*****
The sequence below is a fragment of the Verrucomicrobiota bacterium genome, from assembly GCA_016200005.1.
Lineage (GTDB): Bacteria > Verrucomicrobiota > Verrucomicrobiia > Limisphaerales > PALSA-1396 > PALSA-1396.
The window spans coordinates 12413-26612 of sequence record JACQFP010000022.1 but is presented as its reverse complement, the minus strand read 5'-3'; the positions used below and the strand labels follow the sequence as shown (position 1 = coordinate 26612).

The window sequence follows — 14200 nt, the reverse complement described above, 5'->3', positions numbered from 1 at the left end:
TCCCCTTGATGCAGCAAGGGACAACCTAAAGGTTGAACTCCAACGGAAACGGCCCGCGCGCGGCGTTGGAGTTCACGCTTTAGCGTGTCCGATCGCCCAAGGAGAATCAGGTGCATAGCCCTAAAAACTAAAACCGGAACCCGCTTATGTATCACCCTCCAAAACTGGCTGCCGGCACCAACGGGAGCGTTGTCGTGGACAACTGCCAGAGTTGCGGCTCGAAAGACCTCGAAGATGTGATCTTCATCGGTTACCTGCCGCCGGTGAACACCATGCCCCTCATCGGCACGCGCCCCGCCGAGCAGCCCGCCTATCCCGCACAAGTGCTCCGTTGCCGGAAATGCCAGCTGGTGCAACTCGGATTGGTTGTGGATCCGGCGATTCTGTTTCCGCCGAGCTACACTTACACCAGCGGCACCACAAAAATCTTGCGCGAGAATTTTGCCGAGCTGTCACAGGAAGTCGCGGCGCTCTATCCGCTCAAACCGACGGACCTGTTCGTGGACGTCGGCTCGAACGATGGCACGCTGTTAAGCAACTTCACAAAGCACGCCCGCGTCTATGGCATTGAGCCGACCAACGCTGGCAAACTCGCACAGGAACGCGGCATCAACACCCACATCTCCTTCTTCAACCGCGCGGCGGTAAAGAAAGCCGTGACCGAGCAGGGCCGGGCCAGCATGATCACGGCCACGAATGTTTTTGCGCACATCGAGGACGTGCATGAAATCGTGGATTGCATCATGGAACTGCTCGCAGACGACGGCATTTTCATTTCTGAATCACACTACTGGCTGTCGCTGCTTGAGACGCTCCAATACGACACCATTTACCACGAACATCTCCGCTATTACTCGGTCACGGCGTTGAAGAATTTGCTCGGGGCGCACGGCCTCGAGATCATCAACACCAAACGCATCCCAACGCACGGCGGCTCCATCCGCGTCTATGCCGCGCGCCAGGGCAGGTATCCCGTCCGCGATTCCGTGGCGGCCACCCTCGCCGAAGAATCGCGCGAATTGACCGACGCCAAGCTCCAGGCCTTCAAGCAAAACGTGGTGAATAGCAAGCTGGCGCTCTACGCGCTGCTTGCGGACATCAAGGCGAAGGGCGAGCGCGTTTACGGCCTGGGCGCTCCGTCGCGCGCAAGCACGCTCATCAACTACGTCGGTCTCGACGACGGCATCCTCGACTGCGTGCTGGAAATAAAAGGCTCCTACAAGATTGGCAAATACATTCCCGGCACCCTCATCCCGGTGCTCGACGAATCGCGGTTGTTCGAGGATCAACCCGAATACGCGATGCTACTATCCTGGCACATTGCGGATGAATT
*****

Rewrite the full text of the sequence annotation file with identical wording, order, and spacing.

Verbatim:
The sequence below is a fragment of the Verrucomicrobiota bacterium genome, from assembly GCA_016200005.1.
Lineage (GTDB): Bacteria > Verrucomicrobiota > Verrucomicrobiia > Limisphaerales > PALSA-1396 > PALSA-1396.
The window spans coordinates 12413-26612 of sequence record JACQFP010000022.1 but is presented as its reverse complement, the minus strand read 5'-3'; the positions used below and the strand labels follow the sequence as shown (position 1 = coordinate 26612).

The window sequence follows — 14200 nt, the reverse complement described above, 5'->3', positions numbered from 1 at the left end:
TCCCCTTGATGCAGCAAGGGACAACCTAAAGGTTGAACTCCAACGGAAACGGCCCGCGCGCGGCGTTGGAGTTCACGCTTTAGCGTGTCCGATCGCCCAAGGAGAATCAGGTGCATAGCCCTAAAAACTAAAACCGGAACCCGCTTATGTATCACCCTCCAAAACTGGCTGCCGGCACCAACGGGAGCGTTGTCGTGGACAACTGCCAGAGTTGCGGCTCGAAAGACCTCGAAGATGTGATCTTCATCGGTTACCTGCCGCCGGTGAACACCATGCCCCTCATCGGCACGCGCCCCGCCGAGCAGCCCGCCTATCCCGCACAAGTGCTCCGTTGCCGGAAATGCCAGCTGGTGCAACTCGGATTGGTTGTGGATCCGGCGATTCTGTTTCCGCCGAGCTACACTTACACCAGCGGCACCACAAAAATCTTGCGCGAGAATTTTGCCGAGCTGTCACAGGAAGTCGCGGCGCTCTATCCGCTCAAACCGACGGACCTGTTCGTGGACGTCGGCTCGAACGATGGCACGCTGTTAAGCAACTTCACAAAGCACGCCCGCGTCTATGGCATTGAGCCGACCAACGCTGGCAAACTCGCACAGGAACGCGGCATCAACACCCACATCTCCTTCTTCAACCGCGCGGCGGTAAAGAAAGCCGTGACCGAGCAGGGCCGGGCCAGCATGATCACGGCCACGAATGTTTTTGCGCACATCGAGGACGTGCATGAAATCGTGGATTGCATCATGGAACTGCTCGCAGACGACGGCATTTTCATTTCTGAATCACACTACTGGCTGTCGCTGCTTGAGACGCTCCAATACGACACCATTTACCACGAACATCTCCGCTATTACTCGGTCACGGCGTTGAAGAATTTGCTCGGGGCGCACGGCCTCGAGATCATCAACACCAAACGCATCCCAACGCACGGCGGCTCCATCCGCGTCTATGCCGCGCGCCAGGGCAGGTATCCCGTCCGCGATTCCGTGGCGGCCACCCTCGCCGAAGAATCGCGCGAATTGACCGACGCCAAGCTCCAGGCCTTCAAGCAAAACGTGGTGAATAGCAAGCTGGCGCTCTACGCGCTGCTTGCGGACATCAAGGCGAAGGGCGAGCGCGTTTACGGCCTGGGCGCTCCGTCGCGCGCAAGCACGCTCATCAACTACGTCGGTCTCGACGACGGCATCCTCGACTGCGTGCTGGAAATAAAAGGCTCCTACAAGATTGGCAAATACATTCCCGGCACCCTCATCCCGGTGCTCGACGAATCGCGGTTGTTCGAGGATCAACCCGAATACGCGATGCTACTATCCTGGCACATTGCGGATGAATT